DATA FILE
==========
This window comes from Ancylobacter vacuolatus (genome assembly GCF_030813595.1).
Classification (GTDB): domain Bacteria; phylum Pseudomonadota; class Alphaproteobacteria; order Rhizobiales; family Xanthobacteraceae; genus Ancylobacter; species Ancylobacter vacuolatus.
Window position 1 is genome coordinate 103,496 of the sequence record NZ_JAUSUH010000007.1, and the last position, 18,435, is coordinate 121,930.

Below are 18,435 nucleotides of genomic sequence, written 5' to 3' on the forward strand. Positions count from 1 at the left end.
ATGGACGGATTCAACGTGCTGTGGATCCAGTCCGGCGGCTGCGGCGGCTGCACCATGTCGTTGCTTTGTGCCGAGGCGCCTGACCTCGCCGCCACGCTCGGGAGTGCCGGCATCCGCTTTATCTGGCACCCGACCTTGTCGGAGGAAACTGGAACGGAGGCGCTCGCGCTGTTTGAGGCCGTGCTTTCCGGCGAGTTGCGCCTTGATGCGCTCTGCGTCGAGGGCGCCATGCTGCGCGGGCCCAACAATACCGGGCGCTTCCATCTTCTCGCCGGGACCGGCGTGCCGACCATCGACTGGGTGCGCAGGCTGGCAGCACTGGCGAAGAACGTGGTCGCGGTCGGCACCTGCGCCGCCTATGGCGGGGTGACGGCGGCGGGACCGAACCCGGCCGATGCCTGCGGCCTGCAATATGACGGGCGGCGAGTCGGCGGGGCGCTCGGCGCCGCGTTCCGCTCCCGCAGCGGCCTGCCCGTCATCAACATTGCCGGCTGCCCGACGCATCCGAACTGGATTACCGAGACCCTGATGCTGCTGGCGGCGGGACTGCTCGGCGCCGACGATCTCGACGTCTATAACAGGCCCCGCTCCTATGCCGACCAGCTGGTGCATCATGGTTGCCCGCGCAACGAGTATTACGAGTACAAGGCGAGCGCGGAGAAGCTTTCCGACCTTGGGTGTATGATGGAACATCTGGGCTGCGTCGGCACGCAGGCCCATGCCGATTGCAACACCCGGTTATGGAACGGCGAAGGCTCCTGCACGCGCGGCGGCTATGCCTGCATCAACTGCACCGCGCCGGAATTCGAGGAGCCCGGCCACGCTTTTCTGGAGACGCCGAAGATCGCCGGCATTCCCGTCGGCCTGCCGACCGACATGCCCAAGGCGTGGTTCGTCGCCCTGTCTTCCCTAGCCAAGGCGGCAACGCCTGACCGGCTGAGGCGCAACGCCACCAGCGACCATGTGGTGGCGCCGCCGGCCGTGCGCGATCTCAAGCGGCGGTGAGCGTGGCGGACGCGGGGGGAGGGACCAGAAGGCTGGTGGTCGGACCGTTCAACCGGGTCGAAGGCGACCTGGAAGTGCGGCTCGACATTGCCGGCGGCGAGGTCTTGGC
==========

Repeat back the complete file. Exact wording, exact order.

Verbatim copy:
This window comes from Ancylobacter vacuolatus (genome assembly GCF_030813595.1).
Classification (GTDB): domain Bacteria; phylum Pseudomonadota; class Alphaproteobacteria; order Rhizobiales; family Xanthobacteraceae; genus Ancylobacter; species Ancylobacter vacuolatus.
Window position 1 is genome coordinate 103,496 of the sequence record NZ_JAUSUH010000007.1, and the last position, 18,435, is coordinate 121,930.

Below are 18,435 nucleotides of genomic sequence, written 5' to 3' on the forward strand. Positions count from 1 at the left end.
ATGGACGGATTCAACGTGCTGTGGATCCAGTCCGGCGGCTGCGGCGGCTGCACCATGTCGTTGCTTTGTGCCGAGGCGCCTGACCTCGCCGCCACGCTCGGGAGTGCCGGCATCCGCTTTATCTGGCACCCGACCTTGTCGGAGGAAACTGGAACGGAGGCGCTCGCGCTGTTTGAGGCCGTGCTTTCCGGCGAGTTGCGCCTTGATGCGCTCTGCGTCGAGGGCGCCATGCTGCGCGGGCCCAACAATACCGGGCGCTTCCATCTTCTCGCCGGGACCGGCGTGCCGACCATCGACTGGGTGCGCAGGCTGGCAGCACTGGCGAAGAACGTGGTCGCGGTCGGCACCTGCGCCGCCTATGGCGGGGTGACGGCGGCGGGACCGAACCCGGCCGATGCCTGCGGCCTGCAATATGACGGGCGGCGAGTCGGCGGGGCGCTCGGCGCCGCGTTCCGCTCCCGCAGCGGCCTGCCCGTCATCAACATTGCCGGCTGCCCGACGCATCCGAACTGGATTACCGAGACCCTGATGCTGCTGGCGGCGGGACTGCTCGGCGCCGACGATCTCGACGTCTATAACAGGCCCCGCTCCTATGCCGACCAGCTGGTGCATCATGGTTGCCCGCGCAACGAGTATTACGAGTACAAGGCGAGCGCGGAGAAGCTTTCCGACCTTGGGTGTATGATGGAACATCTGGGCTGCGTCGGCACGCAGGCCCATGCCGATTGCAACACCCGGTTATGGAACGGCGAAGGCTCCTGCACGCGCGGCGGCTATGCCTGCATCAACTGCACCGCGCCGGAATTCGAGGAGCCCGGCCACGCTTTTCTGGAGACGCCGAAGATCGCCGGCATTCCCGTCGGCCTGCCGACCGACATGCCCAAGGCGTGGTTCGTCGCCCTGTCTTCCCTAGCCAAGGCGGCAACGCCTGACCGGCTGAGGCGCAACGCCACCAGCGACCATGTGGTGGCGCCGCCGGCCGTGCGCGATCTCAAGCGGCGGTGAGCGTGGCGGACGCGGGGGGAGGGACCAGAAGGCTGGTGGTCGGACCGTTCAACCGGGTCGAAGGCGACCTGGAAGTGCGGCTCGACATTGCCGGCGGCGAGGTCTTGGC